Potomac News Online | Rising assessments catch some unprepared

The response to a record 23 percent jump in residential real estate assessments in Prince William County has been varied: surprise, shock, outrage and panic.

“This number has obviously been something that has surprised not just us, but the entire region,” said Prince William Board of County Supervisors Chairman Sean T. Connaughton, R- at-large.


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The distress level is more acute for some homeowners as they consider how to pay tax bills that will rise sharply this year despite a plan by the county to cut the real estate tax rate.

The county’s proposed fiscal 2006 budget includes a 14-cent real estate tax rate cut, which would offset some of the real estate tax increases. The proposal would drop the real estate tax rate from $1.07 to 92.4 cents per $100 of assessed value.

Yet, even with a proposed tax rate cut, most residents will still pay more in real estate taxes this year.

Many retired homeowners are feeling squeezed between rising tax bills and fixed incomes.

Joseph and Marie Doyle of Triangle said their 2005 real estate assessment and soaring tax bill could force them to sell their home.

Both are retired and live in a single-family home near Prince William Forest Park. They also own a modular home on another lot in Triangle.

This year, the combined assessment on the Doyle’s properties jumped around 44 percent, from $315,900 to $453,700. Even with the proposed tax rate cut, their property tax bill will grow around 24 percent this year, from $3,380 to $4,192.

“People on fixed incomes are not in a position to deal with these kinds of increases,” Marie Doyle said. “We spent 30 years paying everything off so that we could live comfortably at this point in our lives.”

The Doyle’s assessment rose considerably more than most homes in Triangle, where the average housing value this year climbed almost 26 percent to $245,805.

The Doyles say they love their home and have lived there happily since 1977, but they may soon be forced to leave.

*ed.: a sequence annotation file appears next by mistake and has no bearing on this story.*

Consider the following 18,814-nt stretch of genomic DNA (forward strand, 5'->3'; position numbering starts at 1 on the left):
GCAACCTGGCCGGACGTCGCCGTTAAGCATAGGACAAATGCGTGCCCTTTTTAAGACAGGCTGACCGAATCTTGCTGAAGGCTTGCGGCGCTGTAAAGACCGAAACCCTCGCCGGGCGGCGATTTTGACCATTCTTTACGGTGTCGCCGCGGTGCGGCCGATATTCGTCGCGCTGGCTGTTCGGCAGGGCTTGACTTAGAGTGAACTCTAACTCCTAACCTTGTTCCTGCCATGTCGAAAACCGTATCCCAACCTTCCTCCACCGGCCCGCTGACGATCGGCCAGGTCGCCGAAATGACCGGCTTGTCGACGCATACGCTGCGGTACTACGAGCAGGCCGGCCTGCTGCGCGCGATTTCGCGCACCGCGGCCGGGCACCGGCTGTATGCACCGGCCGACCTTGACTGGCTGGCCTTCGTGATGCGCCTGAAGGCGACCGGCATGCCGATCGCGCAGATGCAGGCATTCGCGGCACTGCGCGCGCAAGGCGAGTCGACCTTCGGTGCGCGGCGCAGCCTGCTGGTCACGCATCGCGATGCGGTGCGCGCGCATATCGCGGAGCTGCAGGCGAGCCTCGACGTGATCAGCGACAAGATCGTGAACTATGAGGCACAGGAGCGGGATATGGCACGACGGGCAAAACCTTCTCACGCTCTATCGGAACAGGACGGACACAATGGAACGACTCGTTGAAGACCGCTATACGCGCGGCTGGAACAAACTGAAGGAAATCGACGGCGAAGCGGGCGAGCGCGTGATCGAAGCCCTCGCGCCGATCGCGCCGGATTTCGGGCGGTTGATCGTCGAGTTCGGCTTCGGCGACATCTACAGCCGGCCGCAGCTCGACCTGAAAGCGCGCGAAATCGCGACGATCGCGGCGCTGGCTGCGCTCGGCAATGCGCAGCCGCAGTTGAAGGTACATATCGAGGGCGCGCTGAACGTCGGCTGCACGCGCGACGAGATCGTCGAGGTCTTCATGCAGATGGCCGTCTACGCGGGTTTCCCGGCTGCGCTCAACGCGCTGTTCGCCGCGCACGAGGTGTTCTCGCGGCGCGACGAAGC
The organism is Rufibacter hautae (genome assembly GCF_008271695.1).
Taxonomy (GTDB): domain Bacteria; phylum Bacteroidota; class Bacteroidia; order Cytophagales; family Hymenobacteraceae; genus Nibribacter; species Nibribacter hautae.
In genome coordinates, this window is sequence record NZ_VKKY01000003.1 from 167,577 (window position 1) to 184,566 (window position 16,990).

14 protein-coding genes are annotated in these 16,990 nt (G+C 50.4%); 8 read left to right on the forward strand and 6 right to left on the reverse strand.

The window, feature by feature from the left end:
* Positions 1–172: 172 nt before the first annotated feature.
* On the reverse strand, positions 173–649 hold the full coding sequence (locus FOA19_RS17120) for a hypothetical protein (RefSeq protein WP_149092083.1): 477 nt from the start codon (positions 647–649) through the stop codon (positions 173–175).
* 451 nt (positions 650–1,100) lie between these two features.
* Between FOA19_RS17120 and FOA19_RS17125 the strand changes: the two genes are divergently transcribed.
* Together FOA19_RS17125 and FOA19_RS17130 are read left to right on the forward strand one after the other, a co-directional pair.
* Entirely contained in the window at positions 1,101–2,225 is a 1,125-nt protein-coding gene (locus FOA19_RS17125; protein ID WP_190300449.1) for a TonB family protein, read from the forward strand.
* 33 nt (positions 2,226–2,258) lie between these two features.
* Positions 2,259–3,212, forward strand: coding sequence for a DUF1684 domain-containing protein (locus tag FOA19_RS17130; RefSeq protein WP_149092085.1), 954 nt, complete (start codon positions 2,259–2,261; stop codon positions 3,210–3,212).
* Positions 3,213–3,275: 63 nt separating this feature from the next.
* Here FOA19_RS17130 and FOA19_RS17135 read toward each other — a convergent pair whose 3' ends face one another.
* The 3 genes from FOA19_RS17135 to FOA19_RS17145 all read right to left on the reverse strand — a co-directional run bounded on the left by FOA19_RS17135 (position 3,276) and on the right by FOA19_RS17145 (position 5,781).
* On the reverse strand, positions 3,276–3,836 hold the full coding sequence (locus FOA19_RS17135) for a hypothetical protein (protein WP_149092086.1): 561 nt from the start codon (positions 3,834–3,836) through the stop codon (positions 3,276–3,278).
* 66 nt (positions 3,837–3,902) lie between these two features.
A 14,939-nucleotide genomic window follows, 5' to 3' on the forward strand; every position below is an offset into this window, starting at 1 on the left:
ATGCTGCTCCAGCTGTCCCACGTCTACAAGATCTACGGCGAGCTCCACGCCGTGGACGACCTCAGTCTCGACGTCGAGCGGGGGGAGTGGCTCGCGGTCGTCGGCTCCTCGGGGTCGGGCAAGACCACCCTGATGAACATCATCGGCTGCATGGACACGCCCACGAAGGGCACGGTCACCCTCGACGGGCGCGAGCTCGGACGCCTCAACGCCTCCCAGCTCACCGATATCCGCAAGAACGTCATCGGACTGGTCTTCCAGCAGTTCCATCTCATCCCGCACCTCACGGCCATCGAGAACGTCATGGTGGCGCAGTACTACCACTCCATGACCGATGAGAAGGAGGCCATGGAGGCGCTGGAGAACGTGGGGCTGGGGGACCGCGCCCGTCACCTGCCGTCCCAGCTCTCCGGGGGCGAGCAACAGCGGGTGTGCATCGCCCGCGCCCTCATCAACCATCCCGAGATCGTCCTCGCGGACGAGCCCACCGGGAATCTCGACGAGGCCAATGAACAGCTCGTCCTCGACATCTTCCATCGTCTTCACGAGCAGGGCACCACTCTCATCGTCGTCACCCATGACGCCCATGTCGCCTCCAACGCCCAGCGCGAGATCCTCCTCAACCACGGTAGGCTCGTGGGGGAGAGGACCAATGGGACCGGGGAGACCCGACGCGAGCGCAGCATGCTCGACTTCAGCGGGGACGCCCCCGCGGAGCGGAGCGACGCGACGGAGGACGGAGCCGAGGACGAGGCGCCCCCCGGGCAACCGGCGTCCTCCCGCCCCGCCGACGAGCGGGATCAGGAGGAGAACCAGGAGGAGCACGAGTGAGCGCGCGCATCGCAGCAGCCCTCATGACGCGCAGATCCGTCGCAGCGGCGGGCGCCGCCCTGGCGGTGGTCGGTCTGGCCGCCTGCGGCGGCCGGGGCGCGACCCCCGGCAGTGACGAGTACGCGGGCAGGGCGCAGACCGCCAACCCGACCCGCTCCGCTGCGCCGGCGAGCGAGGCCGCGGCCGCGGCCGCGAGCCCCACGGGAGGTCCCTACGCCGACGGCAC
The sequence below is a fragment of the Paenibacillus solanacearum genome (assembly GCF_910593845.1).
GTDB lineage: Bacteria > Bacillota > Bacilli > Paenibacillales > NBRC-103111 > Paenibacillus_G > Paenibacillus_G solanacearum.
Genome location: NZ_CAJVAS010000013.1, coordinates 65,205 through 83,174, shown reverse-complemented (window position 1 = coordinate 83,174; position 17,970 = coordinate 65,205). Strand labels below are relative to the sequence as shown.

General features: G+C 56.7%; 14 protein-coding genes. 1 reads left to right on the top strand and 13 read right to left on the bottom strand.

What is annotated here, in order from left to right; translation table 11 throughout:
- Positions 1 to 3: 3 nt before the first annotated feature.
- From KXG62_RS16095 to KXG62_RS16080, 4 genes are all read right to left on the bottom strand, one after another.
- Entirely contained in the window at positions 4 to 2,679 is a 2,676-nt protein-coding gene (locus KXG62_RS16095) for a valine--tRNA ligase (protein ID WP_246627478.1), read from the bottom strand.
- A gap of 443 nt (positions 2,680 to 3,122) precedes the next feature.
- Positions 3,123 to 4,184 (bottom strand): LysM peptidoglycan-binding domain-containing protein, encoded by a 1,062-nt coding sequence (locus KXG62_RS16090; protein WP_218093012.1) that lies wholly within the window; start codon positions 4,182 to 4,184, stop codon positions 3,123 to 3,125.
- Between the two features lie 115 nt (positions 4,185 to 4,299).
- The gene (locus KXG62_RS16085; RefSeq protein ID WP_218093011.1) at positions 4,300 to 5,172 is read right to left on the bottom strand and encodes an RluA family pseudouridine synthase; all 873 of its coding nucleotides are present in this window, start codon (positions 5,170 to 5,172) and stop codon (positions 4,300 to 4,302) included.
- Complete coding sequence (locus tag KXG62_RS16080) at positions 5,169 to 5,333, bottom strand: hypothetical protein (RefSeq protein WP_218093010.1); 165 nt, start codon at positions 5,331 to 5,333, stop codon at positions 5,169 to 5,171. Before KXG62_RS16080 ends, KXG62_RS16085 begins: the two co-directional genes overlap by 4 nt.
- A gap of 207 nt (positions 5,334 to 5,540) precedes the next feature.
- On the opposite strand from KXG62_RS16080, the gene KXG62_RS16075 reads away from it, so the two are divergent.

Marie Doyle says they are considering a move to Florida, where they hear there are caps on real estate tax increases.

Countywide, the average assessment on all types of housing — single family homes, town houses and condominiums — surged almost 23 percent from $266,502 in 2004 to $326,800 this year. For the average homeowner, that means a 2005 real estate tax bill 5.9 percent higher than last year’s — even with the proposed tax rate reductions.

In 2005, real estate assessments grew the fastest at 27 percent in the 22192 ZIP code area of Woodbridge and the 20109 ZIP code area north of Manassas. A typical home in Woodbridge is priced at $315,671 while the average home just north of Manassas is worth $250,310.

In Gainesville’s 20155 ZIP code and Quantico’s 22134 ZIP code, the rate grew the slowest but still managed a blistering 17 percent rise. In Quantico, the average county-assessed home is worth $133,528. In Gainesville, a typical home is valued at $407,972.

With the proposed tax rate cut, both Gainesville and Quantico homeowners would see average tax bill increases of only 1 percent.

Although county supervisors capped the average real estate tax bill increase at 5.9 percent, examples abound of tax bills that will be far above that.

Carl and Claudette Braxton, retirees who live on Longview Drive in Woodbridge, will see a 20 percent upturn in their tax bill this year — more than three times the county average.

The Braxtons own a single family home and a quarter-acre lot next door. Combined, the assessment on the properties grew about 26 percent, from $285,200 in 2004 to $358,600 this year. Their 2005 tax bill will be $3,313, up from $2,762 in 2004.

“I just don’t see how retirees can keep it up in this area. It is just phenomenal,” Carl Braxton said.

The Braxtons say rising taxes are making it expensive to live in their home.

“I can sell and get out … but it’s just that I love the area,” Carl Braxton said.


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